|US8073860||23. Jan. 2008||6. Dez. 2011||Veveo, Inc.||Method and system for incrementally selecting and providing relevant search engines in response to a user query|
|US8086604||1. Dez. 2004||27. Dez. 2011||Apple Inc.||Universal interface for retrieval of information in a computer system|
|US8271333||30. Okt. 2001||18. Sept. 2012||Yahoo! Inc.||Content-related wallpaper|
|US8312484||3. Apr. 2008||13. Nov. 2012||United Video Properties, Inc.||Systems and methods for blocking selected commercials|
|US8571538||10. Aug. 2011||29. Okt. 2013||Qualcomm Incorporated||Web-based parental controls for wireless devices|
|US8606725||29. Okt. 2009||10. Dez. 2013||Emory University||Automatic client-side user-behavior analysis for inferring user intent|
|US8718633||13. Juli 2011||6. Mai 2014||Qualcomm Incorporated||Intelligent parental controls for wireless devices|
|US8799273||12. Dez. 2008||5. Aug. 2014||Google Inc.||Highlighting notebooked web content|
|US8843853||9. Juli 2007||23. Sept. 2014||At&T Mobility Ii Llc||Home screen user interface for electronic device display|
|US20040186989||19. März 2003||23. Sept. 2004||Clapper Edward O.||Controlling and remotely monitoring accessed network data|
|US20040229601||15. Mai 2003||18. Nov. 2004||Zabawskyj Bohdan Konstantyn||Method and system allowing for one mobile phone number (MSISDN) to be associated with a plurality of wireless devices ('Multi-SIM')|
|US20050071328||30. Sept. 2003||31. März 2005||Lawrence Stephen R.||Personalization of web search|
|US20050076367||28. Febr. 2002||7. Apr. 2005||Johnson Carolynn Rae||System and method for creating user profiles|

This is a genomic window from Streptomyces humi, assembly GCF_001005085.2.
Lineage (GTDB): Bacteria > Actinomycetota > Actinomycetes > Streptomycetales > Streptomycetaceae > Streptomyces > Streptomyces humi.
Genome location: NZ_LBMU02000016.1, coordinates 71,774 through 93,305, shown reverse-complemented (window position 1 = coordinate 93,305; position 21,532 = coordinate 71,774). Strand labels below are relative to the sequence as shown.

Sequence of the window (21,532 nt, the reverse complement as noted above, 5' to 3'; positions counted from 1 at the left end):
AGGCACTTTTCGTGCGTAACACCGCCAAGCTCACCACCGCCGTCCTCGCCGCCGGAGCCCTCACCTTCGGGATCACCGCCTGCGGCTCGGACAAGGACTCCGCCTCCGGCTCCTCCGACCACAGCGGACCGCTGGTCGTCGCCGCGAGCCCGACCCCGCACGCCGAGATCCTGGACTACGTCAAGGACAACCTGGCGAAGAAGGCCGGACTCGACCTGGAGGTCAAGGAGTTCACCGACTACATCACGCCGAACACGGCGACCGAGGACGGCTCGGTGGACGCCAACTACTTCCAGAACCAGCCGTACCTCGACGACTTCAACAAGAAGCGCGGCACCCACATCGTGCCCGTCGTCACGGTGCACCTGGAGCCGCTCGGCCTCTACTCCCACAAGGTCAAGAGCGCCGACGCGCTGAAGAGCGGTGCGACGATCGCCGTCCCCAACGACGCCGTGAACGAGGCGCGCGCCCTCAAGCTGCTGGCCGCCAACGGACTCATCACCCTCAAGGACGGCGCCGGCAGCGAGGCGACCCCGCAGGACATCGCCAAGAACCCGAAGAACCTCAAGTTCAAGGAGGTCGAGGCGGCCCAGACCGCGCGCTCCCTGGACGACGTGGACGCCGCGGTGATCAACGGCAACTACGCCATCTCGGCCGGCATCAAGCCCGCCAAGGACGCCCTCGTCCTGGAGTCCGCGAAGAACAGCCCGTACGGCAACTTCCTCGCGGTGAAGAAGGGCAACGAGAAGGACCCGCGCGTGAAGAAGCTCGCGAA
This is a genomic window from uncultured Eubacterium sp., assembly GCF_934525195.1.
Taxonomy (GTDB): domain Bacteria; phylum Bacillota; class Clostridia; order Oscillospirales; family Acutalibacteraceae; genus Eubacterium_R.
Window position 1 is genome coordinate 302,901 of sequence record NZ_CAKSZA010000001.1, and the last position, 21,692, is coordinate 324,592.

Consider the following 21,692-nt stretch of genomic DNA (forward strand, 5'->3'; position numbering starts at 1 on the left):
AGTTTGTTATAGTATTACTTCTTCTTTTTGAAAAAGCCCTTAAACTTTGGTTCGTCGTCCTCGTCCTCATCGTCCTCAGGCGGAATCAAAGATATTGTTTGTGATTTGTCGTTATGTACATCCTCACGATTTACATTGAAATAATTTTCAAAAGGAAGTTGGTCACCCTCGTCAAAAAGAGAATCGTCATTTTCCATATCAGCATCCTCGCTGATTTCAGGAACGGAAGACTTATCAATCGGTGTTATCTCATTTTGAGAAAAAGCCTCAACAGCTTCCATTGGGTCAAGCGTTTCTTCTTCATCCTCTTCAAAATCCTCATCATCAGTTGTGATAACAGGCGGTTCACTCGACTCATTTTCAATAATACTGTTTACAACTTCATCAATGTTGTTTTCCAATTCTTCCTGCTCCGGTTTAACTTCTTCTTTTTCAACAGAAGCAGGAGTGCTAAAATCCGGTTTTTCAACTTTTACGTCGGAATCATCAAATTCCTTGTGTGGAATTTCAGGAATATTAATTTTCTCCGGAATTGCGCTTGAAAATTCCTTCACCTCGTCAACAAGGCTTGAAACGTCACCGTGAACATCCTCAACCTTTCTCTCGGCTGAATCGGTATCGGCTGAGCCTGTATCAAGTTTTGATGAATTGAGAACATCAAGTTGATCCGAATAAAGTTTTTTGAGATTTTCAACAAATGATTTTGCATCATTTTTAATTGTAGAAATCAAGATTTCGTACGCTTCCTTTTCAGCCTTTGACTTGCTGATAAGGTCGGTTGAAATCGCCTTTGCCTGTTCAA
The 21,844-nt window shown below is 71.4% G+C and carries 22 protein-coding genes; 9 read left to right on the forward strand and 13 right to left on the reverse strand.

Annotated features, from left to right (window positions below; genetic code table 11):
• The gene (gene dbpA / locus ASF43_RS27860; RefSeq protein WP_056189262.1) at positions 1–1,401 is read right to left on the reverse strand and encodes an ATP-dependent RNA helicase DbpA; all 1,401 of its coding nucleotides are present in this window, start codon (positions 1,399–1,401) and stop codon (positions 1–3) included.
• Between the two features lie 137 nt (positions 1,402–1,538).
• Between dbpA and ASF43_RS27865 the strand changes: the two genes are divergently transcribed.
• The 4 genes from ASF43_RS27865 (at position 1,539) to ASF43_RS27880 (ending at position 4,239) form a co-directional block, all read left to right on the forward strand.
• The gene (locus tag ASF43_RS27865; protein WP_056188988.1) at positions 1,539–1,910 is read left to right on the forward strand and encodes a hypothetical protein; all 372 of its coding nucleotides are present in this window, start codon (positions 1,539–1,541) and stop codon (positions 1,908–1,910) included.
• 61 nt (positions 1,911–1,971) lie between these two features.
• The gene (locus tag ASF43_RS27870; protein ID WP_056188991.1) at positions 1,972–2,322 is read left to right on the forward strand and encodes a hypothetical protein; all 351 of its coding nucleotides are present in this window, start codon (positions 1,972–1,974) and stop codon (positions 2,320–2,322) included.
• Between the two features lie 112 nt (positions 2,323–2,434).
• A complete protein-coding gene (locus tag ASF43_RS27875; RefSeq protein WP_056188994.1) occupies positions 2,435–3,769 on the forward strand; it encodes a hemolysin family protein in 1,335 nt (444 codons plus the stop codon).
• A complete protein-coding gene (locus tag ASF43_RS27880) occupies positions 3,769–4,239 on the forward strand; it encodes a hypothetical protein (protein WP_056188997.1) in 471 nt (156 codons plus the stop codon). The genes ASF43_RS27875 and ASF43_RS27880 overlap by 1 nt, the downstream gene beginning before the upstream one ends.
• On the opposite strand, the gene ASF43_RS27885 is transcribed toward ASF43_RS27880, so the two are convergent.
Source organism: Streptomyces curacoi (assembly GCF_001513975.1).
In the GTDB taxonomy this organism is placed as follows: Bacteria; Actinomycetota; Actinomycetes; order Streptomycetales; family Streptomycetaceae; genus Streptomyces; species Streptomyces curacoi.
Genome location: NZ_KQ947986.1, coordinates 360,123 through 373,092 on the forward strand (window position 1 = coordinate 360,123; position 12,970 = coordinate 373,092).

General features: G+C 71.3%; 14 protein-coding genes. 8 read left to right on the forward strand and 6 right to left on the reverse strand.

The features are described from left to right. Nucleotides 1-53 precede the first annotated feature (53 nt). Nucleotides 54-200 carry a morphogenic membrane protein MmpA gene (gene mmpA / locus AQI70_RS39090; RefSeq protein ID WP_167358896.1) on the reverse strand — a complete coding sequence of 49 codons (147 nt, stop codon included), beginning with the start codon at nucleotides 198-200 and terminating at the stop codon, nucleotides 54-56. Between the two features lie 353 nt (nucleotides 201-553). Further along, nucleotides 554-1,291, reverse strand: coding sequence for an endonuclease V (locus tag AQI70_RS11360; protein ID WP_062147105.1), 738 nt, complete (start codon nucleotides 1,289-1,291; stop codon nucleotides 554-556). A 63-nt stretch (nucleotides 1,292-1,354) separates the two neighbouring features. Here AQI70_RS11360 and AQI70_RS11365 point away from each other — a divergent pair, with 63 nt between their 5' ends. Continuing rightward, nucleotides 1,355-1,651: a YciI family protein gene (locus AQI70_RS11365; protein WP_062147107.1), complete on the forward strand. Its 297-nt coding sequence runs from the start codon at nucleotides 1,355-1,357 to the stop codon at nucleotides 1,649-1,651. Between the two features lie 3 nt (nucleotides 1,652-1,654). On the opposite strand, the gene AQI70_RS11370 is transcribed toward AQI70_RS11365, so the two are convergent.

|US20050102407||12. Nov. 2003||12. Mai 2005||Clapper Edward O.||System and method for adult approval URL pre-screening|
|US20050108406||7. Nov. 2003||19. Mai 2005||Dynalab Inc.||System and method for dynamically generating a customized menu page|
|US20050149496||22. Dez. 2003||7. Juli 2005||Verity, Inc.||System and method for dynamic context-sensitive federated search of multiple information repositories|
|US20050283468||22. Juni 2004||22. Dez. 2005||Kamvar Sepandar D||Anticipated query generation and processing in a search engine|
|US20060031529||2. Juni 2005||9. Febr. 2006||Keith Robert O Jr||Virtual application manager|
|US20060064411||22. Sept. 2005||23. März 2006||William Gross||Search engine using user intent|
|US20060136403||22. Dez. 2005||22. Juni 2006||Koo Charles C||System and method for digital content searching based on determined intent|
|US20060206803||14. März 2005||14. Sept. 2006||Smith Jeffrey C||Interactive desktop wallpaper system|
|US20060248062 *||9. März 2006||2. Nov. 2006||Medio Systems, Inc.||Method and system for content search with mobile computing devices|
|US20060277167||19. Mai 2006||7. Dez. 2006||William Gross||Search apparatus having a search result matrix display|
|US20070011167||3. Okt. 2005||11. Jan. 2007||Muralidhar Krishnaprasad||Optimization of queries on a repository based on constraints on how the data is stored in the repository|
|US20070082707 *||16. Juni 2006||12. Apr. 2007||Microsoft Corporation||Tile space user interface for mobile devices|
|US20070112739||19. Juli 2006||17. Mai 2007||4Info, Inc.||Intelligent mobile search client|
|US20070174900||8. Jan. 2007||26. Juli 2007||Sunny Marueli||System and method for establishing a trust model governing interaction and service or program delivery|